Lessons from the 2021 Texas Hydrogen Roundtable

On January 12th, 2021, the UT Energy Institute and Cockrell School of Engineering hosted the Texas Hydrogen Roundtable. The event brought together international thought leaders from industry, government, and academia to discuss near-term challenges and opportunities across the hydrogen value-chain. The expert discussants, totaling more than 20 leaders, took deep dives into hydrogen production, storage and distribution, transportation, and industrial applications, identifying first movers as well as critical gaps where private investment and adaptation to public policy are needed. 

The Roundtable identified points of consensus across distinct groups and raised new questions about the timeliness of opportunities for Texas’s hydrogen economy ambitions. 

Hydrogen Production. 10 million metric tons of H2 already produced annually, but mainlining requires achieving clarity on expectations for low-carbon blue and green hydrogen 

  • Near and medium-term blue hydrogen cost advantages present an opportunity for accelerating scale-up as a bridge fuel as hydrogen market share increases overall  
  • Non-harmonized policy prescriptions and policy goals are a tension threatening near-term market potential of low-carbon hydrogen production 
  • DOE is launching H2NEW, an electrolyzer consortium, with a goal of reducing production costs to below $2/kg for green hydrogen 

Hydrogen Storage and Distribution. High-capacity hydrogen storage, which has one-third the energy capacity of natural gas, is an infrastructure limitation that must be addressed 

  • Electrolyzer hydrogen production from renewables is making headway 
  • Mitsubishi partnered with Intermountain Power Plant in Utah for a demonstration project  
  • Similarities to liquefied natural gas have accelerated pace of hydrogen storage and transmission demonstration 
  • Geological storage methods, the most common current approach for natural gas, likely go-to technique for large-volume hydrogen storage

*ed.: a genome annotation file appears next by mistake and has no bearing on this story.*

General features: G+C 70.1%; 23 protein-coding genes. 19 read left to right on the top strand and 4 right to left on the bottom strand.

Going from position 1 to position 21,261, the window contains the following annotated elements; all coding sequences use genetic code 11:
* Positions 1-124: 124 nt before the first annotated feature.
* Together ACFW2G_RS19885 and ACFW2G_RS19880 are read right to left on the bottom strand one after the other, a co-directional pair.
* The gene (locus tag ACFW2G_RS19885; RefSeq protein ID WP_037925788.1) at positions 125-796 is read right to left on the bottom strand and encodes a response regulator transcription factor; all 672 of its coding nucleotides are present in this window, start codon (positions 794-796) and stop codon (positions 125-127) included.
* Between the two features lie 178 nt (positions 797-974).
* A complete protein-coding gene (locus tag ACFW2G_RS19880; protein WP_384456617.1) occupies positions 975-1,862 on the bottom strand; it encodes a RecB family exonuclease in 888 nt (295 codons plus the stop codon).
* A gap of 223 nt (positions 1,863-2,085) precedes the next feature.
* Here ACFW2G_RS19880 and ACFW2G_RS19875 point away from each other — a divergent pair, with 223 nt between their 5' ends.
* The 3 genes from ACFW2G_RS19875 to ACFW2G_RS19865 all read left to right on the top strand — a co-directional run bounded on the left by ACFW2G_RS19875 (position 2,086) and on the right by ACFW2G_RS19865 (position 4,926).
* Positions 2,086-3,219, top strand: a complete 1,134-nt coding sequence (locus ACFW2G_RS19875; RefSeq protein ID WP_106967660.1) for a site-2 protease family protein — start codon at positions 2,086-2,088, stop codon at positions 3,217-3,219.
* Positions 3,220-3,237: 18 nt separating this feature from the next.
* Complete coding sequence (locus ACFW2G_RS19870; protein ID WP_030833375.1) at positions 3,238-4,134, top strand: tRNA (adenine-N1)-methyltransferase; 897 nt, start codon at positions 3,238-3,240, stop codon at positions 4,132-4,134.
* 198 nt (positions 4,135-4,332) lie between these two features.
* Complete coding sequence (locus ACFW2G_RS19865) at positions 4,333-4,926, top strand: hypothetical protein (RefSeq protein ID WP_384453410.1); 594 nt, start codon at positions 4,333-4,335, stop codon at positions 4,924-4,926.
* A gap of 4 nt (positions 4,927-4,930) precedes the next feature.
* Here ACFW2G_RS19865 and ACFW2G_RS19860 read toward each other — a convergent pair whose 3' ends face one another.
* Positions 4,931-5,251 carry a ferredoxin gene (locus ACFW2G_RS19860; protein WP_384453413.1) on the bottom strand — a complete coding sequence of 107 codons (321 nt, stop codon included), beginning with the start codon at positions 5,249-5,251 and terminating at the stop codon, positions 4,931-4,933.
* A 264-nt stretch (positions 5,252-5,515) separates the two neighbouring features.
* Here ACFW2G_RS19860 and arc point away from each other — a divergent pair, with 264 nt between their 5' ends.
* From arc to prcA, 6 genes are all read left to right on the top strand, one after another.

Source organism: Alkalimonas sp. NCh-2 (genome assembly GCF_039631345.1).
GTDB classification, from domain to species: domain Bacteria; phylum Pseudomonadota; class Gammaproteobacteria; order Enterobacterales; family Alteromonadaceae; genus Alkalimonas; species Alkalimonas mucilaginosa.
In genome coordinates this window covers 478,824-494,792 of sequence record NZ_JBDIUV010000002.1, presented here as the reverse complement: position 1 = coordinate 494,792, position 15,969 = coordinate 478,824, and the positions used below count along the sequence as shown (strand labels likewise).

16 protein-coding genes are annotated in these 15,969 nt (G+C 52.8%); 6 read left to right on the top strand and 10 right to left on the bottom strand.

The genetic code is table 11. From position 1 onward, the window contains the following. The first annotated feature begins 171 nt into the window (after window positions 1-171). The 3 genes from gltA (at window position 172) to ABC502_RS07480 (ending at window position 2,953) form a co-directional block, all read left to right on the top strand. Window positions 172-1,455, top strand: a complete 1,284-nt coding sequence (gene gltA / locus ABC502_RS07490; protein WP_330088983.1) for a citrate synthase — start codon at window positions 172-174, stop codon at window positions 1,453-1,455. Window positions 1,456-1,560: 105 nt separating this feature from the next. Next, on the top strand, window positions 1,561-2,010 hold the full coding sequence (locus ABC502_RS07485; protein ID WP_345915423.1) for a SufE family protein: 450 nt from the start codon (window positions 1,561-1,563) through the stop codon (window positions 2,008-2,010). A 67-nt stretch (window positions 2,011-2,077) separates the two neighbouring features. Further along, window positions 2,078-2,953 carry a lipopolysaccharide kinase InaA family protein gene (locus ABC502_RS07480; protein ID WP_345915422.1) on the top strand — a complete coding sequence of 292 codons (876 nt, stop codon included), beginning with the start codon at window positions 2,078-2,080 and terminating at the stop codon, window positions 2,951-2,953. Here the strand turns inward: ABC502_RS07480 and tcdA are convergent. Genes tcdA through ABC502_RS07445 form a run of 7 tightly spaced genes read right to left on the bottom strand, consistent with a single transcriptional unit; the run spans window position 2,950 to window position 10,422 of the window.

• Liquefied hydrogen supply chain expected to resemble evolution of the LNG supply chain in recent years 

Hydrogen Applications in Transportation. Pairing deployment of FCEVs with ramp up of hydrogen production and transmission infrastructure is an opportunity to derive economic and decarbonization synergies.  

  • Blue hydrogen presents an opportunity for Texas to carbon intensity in transportation while driving down hydrogen technology costs 
  • Leveraging extended driving range and short refueling times, coupling FCEVs deployment in Texas’s trucking sector with emergent hydrogen industry is a first-mover opportunity 
  • The DOE’s Million Mile Fuel Cell Truck Consortium kicking off to emphasize fuel cell durability, performance, and cost 

Industrial Applications and Opportunities. Hydrogen is one of a few pathways with market ready opportunities to decarbonize heavy industry, in which some processes like ammonia production already use hydrogen 

  • A staged approach for transitioning to a zero-carbon hydrogen industry begins with installing fit-for-purpose hydrogen technologies and integrating blue hydrogen; graduating to green hydrogen as costs fall 
  • 24-hour operating schedule common in heavy industry requires a constant, reliable power supply, which limits uptake of renewables but not hydrogen 
  • With ongoing learning benefits and cost reductions, hydrogen could substitute for natural gas in high temperature industrial heat applications 

Texas Hydrogen Roundtable: Benefiting from an Emerging Technology

View the full program video playlist and download the slides

Welcome and Objectives

Christine Dixon Thiesing, Office of the Vice President for Research, UT Austin

Bob Hebner, Center for Electromechanics, UT Austin

Varun Rai, Energy Institute, UT Austin

Energy in Texas: Policymakers’ View

Remarks by The Honorable Michael McCaul, U.S. House of Representatives

Co-Chair, Congressional High Tech Caucus

Remarks by The Honorable Drew Darby, Texas House of Representatives

Vice Chair of the House Business & Industry Committee and Member, House Energy Resources Committee

Underlying Context for Hydrogen: Global and U.S. Perspective

Bob Hebner, Center for Electromechanics, UT Austin

Sunita Satyapal, U.S. Department of Energy

Daryl Wilson, Hydrogen Council

H2@Scale Project and Other Hydrogen Research at UT Austin

Nico Bouwkamp, Frontier Energy

Varun Rai, Energy Institute, UT Austin

Hydrogen Production: Pathways and Critical Needs

Al Burgunder, Linde

Joe Powell, Shell

Nakul Prasad, Siemens

Brian Weeks, Gas Technology Institute

Remarks by The Honorable Marc Veasey, U.S. House of Representatives

Member, House Committee on Energy and Commerce

Hydrogen Storage and Distribution: Infrastructure Development and Coordination

Bob Oesterreich, Chart Industries

Gordon Salahor, Wolf Midstream

Mark Shuster, Bureau of Economic Geology, UT Austin

Hydrogen Applications in Transportation and Power Generation

Matthew McCluskey, EDF Renewables

Ricky Sakai, Mitsubishi

Ed Young, Toyota

Industrial Applications and Opportunities for Hydrogen

Tristan Aspray, ExxonMobil

Jack Broodo, Dow

Brett Perlman, Center for Houston’s Future

Preparing Texas for a Hydrogen Future: Concluding Discussion